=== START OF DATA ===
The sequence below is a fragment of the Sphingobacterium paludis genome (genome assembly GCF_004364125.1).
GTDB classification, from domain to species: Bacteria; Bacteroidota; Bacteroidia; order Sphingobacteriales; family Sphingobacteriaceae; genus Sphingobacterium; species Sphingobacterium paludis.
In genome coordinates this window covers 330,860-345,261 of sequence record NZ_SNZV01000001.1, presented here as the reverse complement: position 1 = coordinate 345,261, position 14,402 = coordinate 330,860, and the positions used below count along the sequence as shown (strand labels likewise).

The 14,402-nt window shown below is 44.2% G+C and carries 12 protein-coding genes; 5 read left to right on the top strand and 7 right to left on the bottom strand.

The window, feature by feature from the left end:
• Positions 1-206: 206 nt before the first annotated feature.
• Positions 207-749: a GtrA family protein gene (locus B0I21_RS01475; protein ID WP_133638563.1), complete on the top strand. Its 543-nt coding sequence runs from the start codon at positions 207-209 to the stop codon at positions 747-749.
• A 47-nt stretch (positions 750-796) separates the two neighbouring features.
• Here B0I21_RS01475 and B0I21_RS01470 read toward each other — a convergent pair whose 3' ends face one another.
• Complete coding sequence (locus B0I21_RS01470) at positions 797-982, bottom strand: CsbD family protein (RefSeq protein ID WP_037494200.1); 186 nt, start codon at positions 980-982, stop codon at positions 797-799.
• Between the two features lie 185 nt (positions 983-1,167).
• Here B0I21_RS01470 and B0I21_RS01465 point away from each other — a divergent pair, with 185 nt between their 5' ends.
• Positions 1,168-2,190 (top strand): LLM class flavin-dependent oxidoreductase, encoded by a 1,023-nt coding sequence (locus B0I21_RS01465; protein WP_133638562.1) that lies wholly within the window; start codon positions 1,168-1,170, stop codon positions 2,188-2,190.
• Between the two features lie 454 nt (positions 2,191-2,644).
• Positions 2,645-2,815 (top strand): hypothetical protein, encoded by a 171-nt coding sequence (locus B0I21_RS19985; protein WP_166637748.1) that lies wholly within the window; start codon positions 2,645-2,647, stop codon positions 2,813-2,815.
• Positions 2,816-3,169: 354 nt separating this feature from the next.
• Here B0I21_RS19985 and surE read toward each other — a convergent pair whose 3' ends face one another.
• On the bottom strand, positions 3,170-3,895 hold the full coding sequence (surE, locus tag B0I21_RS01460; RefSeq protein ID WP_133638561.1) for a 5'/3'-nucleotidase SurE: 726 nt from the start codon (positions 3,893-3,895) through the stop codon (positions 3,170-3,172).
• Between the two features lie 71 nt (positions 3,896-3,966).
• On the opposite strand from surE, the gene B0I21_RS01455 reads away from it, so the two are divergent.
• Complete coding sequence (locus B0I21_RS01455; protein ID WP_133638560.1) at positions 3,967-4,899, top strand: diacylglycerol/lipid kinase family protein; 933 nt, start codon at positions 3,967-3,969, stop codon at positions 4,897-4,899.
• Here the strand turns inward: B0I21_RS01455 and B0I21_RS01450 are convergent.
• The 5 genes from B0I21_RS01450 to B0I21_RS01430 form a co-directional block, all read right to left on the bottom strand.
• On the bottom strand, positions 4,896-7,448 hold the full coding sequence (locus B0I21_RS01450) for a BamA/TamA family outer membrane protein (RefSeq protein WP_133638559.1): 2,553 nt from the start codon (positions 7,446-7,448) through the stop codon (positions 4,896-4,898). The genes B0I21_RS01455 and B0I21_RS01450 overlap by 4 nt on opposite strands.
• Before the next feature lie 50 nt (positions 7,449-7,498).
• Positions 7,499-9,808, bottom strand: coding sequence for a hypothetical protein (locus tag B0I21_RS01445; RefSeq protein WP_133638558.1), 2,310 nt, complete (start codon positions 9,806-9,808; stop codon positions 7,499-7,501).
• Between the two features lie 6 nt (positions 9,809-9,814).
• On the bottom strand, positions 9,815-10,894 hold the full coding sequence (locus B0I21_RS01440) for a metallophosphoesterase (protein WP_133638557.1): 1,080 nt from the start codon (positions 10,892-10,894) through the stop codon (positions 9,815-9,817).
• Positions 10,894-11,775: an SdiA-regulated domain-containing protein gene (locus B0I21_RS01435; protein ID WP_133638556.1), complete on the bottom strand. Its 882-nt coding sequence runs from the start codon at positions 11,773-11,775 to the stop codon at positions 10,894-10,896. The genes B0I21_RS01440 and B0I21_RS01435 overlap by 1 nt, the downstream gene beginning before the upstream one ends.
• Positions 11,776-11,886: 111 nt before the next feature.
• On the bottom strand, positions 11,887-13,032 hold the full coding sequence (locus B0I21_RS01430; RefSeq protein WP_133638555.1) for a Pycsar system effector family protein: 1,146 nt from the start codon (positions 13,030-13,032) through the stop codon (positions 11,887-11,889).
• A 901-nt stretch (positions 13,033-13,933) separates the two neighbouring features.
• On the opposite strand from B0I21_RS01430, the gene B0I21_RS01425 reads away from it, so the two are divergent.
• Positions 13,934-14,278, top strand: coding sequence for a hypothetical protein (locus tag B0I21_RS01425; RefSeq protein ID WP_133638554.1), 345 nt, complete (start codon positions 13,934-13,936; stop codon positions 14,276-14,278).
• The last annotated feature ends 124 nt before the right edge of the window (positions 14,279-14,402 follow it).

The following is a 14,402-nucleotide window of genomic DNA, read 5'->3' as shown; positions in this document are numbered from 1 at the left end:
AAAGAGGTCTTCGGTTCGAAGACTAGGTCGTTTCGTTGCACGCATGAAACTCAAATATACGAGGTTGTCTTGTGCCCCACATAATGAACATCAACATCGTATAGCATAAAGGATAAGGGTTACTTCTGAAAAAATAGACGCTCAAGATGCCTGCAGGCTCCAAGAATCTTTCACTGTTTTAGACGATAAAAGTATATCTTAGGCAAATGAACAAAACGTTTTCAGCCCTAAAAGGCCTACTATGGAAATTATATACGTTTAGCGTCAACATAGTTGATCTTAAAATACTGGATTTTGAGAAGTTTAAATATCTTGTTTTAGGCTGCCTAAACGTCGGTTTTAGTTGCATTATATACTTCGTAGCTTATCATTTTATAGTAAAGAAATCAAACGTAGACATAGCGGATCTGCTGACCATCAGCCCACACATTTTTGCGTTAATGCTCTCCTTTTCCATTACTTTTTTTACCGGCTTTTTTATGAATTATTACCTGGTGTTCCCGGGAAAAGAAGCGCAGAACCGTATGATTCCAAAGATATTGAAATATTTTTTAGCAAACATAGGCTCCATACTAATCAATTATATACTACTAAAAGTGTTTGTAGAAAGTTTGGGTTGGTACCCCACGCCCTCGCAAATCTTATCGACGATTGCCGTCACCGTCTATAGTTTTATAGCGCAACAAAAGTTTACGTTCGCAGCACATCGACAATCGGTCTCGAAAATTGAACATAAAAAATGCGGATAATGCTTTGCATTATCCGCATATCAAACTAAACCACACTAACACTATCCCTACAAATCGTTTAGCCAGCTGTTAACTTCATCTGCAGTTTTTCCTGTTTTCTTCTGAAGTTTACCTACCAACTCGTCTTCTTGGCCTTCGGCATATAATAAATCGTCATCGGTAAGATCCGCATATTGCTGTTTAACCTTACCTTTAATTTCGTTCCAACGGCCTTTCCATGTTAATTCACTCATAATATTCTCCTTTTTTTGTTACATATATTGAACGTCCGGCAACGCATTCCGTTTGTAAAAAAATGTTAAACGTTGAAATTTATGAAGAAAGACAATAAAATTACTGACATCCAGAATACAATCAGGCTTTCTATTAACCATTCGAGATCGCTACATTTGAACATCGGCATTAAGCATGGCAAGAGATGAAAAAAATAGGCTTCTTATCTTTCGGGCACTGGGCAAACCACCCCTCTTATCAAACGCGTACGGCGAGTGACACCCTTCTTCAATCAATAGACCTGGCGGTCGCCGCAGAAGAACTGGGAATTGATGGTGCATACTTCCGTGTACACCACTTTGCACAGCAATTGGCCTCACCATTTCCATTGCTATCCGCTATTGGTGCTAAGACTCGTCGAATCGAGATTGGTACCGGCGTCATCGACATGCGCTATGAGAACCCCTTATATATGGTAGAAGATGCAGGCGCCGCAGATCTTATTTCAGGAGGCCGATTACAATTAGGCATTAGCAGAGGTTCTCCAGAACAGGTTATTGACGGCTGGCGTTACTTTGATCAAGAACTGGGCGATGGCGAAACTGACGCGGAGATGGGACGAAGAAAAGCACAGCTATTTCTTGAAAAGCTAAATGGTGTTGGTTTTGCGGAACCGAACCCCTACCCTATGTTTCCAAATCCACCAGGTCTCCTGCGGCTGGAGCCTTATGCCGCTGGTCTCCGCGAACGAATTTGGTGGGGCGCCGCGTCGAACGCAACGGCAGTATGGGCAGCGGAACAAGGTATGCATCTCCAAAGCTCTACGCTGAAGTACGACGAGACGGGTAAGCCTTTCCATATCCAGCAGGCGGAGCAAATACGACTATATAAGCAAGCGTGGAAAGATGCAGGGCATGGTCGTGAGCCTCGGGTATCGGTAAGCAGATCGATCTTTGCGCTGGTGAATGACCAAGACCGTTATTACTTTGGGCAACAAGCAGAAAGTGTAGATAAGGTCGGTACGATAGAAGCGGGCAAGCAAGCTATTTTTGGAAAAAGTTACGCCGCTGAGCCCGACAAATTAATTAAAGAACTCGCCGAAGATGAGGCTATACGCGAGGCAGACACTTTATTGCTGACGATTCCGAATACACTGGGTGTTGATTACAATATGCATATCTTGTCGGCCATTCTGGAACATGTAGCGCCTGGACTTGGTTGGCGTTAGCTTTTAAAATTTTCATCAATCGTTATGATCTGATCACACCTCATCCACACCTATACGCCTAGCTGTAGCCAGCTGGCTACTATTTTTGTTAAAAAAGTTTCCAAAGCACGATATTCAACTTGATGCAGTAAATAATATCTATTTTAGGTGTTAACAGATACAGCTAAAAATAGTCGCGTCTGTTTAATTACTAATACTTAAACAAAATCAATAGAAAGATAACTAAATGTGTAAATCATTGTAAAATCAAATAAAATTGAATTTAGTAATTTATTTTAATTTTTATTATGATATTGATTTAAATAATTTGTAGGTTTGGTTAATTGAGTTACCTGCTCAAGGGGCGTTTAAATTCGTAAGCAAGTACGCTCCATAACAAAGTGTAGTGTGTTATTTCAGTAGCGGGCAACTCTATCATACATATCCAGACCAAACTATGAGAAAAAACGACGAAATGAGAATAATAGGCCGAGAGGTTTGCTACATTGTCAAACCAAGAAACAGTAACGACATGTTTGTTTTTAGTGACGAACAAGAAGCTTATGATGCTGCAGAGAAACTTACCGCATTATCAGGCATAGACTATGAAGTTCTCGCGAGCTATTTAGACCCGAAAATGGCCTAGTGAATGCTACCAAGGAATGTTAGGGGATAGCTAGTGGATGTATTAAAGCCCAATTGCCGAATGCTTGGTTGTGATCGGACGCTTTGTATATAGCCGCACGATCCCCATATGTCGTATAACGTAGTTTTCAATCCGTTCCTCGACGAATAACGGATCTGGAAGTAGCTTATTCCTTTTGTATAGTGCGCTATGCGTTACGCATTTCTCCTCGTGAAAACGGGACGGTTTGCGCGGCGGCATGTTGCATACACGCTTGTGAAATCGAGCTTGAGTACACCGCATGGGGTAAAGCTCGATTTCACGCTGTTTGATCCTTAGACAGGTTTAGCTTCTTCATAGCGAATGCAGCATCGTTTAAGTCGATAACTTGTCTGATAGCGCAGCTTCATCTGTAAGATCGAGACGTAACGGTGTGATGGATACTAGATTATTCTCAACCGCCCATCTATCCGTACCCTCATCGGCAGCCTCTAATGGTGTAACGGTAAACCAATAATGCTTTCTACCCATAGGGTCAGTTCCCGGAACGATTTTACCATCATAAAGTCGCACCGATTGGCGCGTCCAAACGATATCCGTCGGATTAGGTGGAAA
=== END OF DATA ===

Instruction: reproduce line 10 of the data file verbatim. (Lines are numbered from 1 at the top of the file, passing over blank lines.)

• Complete coding sequence (locus B0I21_RS01470) at positions 797-982, bottom strand: CsbD family protein (RefSeq protein ID WP_037494200.1); 186 nt, start codon at positions 980-982, stop codon at positions 797-799.